What if I don’t have proof or have thrown papers away?

After the individual has passed away, it is not the family’s first thought to make a claim for a retrospective review. It is quite reasonable that without thinking, that critical documentation may be thrown out believing it not to be relevant in an effort to de-clutter the place. However, these key documents and papers are VITAL and will be needed as future evidence to prove the level of fees paid and to calculate loss to be claimed. The ‘defunct’ papers are thought to be useless now that the individual has passed on and therefore not worth keeping.

However this is critical evidence and must be retained. In the event of a successful claim for retrospective care fees, the burden of proof is on the individual to prove their loss. Without the supporting documentation, such as statements from the care home, proof of any increased fees, invoices etc., the CCG will often reject the entitlement to be paid out on the grounds of insufficient proof.

You will have a tough uphill battle to persuade them to pay without sufficient proof. Rest assured the CCG will not be rushing to help you in this quest, no matter how hard you plead or try and persuade them – as it is not in their best interests to do so.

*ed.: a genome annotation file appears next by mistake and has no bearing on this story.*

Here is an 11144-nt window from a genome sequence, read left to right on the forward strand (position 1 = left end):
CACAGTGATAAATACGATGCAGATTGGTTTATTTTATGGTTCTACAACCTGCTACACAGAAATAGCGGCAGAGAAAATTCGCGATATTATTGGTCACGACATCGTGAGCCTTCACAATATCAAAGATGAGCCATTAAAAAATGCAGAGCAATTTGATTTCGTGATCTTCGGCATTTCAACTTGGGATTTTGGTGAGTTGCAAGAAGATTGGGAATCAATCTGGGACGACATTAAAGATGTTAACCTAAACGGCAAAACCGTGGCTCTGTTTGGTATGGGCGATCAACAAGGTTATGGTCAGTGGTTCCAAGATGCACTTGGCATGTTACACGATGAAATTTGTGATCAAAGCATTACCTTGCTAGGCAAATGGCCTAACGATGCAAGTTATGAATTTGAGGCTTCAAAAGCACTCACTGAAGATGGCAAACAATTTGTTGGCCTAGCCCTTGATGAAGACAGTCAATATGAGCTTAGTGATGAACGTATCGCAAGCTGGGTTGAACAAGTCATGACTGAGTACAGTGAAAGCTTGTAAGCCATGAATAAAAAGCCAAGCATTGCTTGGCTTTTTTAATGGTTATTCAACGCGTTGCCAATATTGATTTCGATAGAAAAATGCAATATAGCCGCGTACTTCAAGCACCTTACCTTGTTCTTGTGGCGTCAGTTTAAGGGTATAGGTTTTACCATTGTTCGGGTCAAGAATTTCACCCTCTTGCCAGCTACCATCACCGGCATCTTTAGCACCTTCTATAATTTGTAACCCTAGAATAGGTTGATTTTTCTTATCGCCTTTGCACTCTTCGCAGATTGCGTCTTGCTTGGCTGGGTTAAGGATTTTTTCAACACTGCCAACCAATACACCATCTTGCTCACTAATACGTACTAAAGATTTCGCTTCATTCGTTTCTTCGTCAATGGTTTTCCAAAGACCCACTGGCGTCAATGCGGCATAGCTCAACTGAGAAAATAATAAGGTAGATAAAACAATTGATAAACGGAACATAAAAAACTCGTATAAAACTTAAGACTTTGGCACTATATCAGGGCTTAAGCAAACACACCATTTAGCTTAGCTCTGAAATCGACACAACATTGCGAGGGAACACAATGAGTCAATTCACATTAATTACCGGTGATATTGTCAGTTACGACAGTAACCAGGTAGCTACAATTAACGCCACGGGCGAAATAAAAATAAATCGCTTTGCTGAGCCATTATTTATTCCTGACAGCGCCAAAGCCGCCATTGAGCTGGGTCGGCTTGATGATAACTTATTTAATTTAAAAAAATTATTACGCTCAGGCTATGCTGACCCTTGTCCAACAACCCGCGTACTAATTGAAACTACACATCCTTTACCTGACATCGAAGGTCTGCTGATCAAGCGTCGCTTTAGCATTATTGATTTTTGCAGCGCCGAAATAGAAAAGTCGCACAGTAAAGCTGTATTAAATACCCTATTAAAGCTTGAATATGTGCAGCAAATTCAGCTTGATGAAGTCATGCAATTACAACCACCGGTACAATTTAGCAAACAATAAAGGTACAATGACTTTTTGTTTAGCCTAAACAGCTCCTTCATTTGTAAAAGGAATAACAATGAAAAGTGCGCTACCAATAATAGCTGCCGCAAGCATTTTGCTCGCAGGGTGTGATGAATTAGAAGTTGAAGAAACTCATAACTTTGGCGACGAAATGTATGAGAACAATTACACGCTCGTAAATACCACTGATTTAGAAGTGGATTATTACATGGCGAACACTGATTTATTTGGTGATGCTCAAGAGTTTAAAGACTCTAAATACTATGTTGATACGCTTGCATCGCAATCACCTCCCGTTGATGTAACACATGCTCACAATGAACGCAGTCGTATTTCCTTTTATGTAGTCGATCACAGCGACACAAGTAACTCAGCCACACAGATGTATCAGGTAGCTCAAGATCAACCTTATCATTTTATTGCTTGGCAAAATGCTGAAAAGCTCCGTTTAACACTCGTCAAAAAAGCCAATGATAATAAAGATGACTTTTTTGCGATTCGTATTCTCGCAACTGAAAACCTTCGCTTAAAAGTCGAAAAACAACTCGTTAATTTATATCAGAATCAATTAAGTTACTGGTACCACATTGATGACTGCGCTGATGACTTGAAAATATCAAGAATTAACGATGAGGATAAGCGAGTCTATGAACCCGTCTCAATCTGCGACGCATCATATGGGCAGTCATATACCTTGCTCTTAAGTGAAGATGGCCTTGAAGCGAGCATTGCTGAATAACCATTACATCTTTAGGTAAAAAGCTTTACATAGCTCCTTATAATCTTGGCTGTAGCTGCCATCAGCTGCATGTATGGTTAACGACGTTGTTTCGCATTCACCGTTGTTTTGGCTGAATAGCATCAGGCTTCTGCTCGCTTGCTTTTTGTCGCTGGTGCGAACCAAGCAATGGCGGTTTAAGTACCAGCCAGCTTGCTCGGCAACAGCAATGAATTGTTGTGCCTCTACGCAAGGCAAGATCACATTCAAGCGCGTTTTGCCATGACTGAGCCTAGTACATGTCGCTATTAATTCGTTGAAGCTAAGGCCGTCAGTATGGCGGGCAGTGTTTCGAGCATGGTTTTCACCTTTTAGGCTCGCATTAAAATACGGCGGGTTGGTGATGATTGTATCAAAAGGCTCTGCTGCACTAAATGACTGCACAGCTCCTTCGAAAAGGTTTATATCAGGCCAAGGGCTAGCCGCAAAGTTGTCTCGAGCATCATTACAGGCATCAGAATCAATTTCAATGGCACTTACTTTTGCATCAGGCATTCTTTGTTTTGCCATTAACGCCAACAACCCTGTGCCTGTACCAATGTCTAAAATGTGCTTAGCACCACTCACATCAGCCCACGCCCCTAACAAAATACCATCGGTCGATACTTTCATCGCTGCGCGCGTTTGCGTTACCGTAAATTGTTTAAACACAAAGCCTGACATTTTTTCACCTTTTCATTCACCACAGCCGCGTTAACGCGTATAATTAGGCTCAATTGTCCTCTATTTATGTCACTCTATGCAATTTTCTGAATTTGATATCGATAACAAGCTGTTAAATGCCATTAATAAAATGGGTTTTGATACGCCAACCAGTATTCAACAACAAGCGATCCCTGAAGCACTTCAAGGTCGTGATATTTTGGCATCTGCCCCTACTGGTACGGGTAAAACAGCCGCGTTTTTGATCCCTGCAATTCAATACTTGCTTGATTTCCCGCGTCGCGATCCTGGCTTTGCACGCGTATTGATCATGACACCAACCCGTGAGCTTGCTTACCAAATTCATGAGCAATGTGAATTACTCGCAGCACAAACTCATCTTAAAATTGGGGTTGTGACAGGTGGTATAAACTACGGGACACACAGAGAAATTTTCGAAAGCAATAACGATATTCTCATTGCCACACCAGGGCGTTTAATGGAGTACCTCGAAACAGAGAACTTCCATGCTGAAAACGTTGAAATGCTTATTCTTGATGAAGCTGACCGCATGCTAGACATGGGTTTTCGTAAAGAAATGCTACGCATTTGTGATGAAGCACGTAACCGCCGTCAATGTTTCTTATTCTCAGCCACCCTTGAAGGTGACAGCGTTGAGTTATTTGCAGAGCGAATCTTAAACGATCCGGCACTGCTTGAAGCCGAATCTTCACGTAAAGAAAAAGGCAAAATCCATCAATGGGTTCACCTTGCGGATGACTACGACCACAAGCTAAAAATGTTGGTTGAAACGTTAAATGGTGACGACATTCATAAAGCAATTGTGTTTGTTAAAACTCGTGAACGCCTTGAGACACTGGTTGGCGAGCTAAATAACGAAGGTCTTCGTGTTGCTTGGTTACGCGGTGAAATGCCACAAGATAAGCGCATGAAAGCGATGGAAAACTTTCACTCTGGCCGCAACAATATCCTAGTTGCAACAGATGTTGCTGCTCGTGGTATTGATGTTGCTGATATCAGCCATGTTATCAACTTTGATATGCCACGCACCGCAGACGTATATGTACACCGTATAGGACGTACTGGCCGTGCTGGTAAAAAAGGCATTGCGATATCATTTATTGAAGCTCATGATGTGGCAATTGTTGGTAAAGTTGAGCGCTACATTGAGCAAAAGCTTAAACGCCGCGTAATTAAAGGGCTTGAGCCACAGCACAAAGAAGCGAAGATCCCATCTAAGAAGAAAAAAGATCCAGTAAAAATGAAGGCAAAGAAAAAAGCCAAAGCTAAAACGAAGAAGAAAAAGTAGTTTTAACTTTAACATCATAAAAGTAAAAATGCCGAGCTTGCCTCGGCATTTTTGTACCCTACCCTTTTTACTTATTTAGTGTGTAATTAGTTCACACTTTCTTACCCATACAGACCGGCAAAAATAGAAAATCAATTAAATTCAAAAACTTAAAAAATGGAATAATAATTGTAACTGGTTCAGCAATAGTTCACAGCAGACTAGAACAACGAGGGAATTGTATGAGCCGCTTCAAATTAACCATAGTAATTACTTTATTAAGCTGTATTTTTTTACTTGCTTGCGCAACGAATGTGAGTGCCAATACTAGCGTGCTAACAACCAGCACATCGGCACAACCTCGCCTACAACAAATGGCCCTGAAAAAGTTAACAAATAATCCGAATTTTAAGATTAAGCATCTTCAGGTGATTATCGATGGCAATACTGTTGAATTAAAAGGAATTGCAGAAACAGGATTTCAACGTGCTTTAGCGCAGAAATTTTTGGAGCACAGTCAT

It is your claim – you have to prove it to their satisfaction. You have therefore possibly spent a good number of years in successfully arguing your case for a refund against the NHS only to find that it is a ‘Pyrrhic victory’ and you have wasted your time after all that trouble. How frustrating! No evidence means no payment – unless you come across a very sympathetic CCG who will do a deal.

Circumstantial evidence is second best to having actual hard proof of care fees charged and paid – but it may be the best you can do to build your case.

TIP: It is therefore vital to keep such documents, particularly statements of account, invoices and any bank statements.

TIP: As soon as you have decided that you are going to make a retrospective claim – look for evidence to prove your claim and keep it safe. Tell someone else where you have put the documents as well in case you forget as it may be some months or years before your case is finalised. If moving house be sure to note where you store the records.

What if the care home has closed?

We have also heard from families where they have tried to approach the care home for information, but too late – as they have either now closed down or the home has been destroyed, staff have moved on and don’t know where the records are archived, the records have been destroyed, the financial records are in an administrative mess, computer systems have changed, manual records have been destroyed or lost, ownership has changed and the new owners are unco-operative to help track and trace any records etc. Therefore, we cannot stress enough that you must get and keep the evidence at the outset, as you never know if the care home will close and you simply can’t get the records.

0 Comments

Leave a reply

Your email address will not be published. Required fields are marked *

*

2100 characters max. All comments are moderated in line with our Acceptable Use Policy and our Terms of Website Use.